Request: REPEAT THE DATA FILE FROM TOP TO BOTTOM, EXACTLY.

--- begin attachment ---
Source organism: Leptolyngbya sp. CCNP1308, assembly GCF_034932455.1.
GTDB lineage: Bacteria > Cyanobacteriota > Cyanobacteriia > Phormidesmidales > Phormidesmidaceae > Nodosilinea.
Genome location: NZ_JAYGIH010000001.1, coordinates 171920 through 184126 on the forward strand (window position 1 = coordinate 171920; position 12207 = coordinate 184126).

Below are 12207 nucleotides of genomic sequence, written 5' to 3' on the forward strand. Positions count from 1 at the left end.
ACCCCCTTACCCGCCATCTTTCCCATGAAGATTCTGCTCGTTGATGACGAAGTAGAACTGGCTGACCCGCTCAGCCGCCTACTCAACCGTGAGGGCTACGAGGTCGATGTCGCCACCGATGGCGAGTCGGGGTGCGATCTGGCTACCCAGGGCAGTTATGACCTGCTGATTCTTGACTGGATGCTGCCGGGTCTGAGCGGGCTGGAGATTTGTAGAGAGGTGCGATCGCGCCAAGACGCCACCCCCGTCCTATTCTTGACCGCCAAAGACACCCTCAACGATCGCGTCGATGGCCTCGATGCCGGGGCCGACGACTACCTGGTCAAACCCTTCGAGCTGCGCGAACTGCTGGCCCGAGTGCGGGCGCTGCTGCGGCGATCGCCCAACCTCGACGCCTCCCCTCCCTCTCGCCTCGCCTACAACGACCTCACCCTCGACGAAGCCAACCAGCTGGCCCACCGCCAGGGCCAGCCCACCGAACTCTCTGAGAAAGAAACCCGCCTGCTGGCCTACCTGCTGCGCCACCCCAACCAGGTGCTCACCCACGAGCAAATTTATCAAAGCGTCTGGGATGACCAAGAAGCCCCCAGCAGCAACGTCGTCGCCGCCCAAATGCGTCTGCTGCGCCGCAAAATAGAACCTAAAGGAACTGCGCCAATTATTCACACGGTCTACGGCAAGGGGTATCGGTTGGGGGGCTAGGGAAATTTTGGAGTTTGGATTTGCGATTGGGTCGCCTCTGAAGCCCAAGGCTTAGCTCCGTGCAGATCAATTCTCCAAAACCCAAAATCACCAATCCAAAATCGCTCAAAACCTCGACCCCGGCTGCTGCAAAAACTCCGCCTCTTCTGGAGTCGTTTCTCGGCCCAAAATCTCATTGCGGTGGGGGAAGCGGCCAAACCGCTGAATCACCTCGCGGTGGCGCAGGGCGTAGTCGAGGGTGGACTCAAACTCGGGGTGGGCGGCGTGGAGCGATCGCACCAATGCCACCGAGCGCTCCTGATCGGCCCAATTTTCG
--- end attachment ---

Source organism: Leptolyngbya sp. CCNP1308, assembly GCF_034932455.1.
GTDB lineage: Bacteria > Cyanobacteriota > Cyanobacteriia > Phormidesmidales > Phormidesmidaceae > Nodosilinea.
Genome location: NZ_JAYGIH010000001.1, coordinates 171920 through 184126 on the forward strand (window position 1 = coordinate 171920; position 12207 = coordinate 184126).

Below are 12207 nucleotides of genomic sequence, written 5' to 3' on the forward strand. Positions count from 1 at the left end.
ACCCCCTTACCCGCCATCTTTCCCATGAAGATTCTGCTCGTTGATGACGAAGTAGAACTGGCTGACCCGCTCAGCCGCCTACTCAACCGTGAGGGCTACGAGGTCGATGTCGCCACCGATGGCGAGTCGGGGTGCGATCTGGCTACCCAGGGCAGTTATGACCTGCTGATTCTTGACTGGATGCTGCCGGGTCTGAGCGGGCTGGAGATTTGTAGAGAGGTGCGATCGCGCCAAGACGCCACCCCCGTCCTATTCTTGACCGCCAAAGACACCCTCAACGATCGCGTCGATGGCCTCGATGCCGGGGCCGACGACTACCTGGTCAAACCCTTCGAGCTGCGCGAACTGCTGGCCCGAGTGCGGGCGCTGCTGCGGCGATCGCCCAACCTCGACGCCTCCCCTCCCTCTCGCCTCGCCTACAACGACCTCACCCTCGACGAAGCCAACCAGCTGGCCCACCGCCAGGGCCAGCCCACCGAACTCTCTGAGAAAGAAACCCGCCTGCTGGCCTACCTGCTGCGCCACCCCAACCAGGTGCTCACCCACGAGCAAATTTATCAAAGCGTCTGGGATGACCAAGAAGCCCCCAGCAGCAACGTCGTCGCCGCCCAAATGCGTCTGCTGCGCCGCAAAATAGAACCTAAAGGAACTGCGCCAATTATTCACACGGTCTACGGCAAGGGGTATCGGTTGGGGGGCTAGGGAAATTTTGGAGTTTGGATTTGCGATTGGGTCGCCTCTGAAGCCCAAGGCTTAGCTCCGTGCAGATCAATTCTCCAAAACCCAAAATCACCAATCCAAAATCGCTCAAAACCTCGACCCCGGCTGCTGCAAAAACTCCGCCTCTTCTGGAGTCGTTTCTCGGCCCAAAATCTCATTGCGGTGGGGGAAGCGGCCAAACCGCTGAATCACCTCGCGGTGGCGCAGGGCGTAGTCGAGGGTGGACTCAAACTCGGGGTGGGCGGCGTGGAGCGATCGCACCAATGCCACCGAGCGCTCCTGATCGGCCCAATTTTCG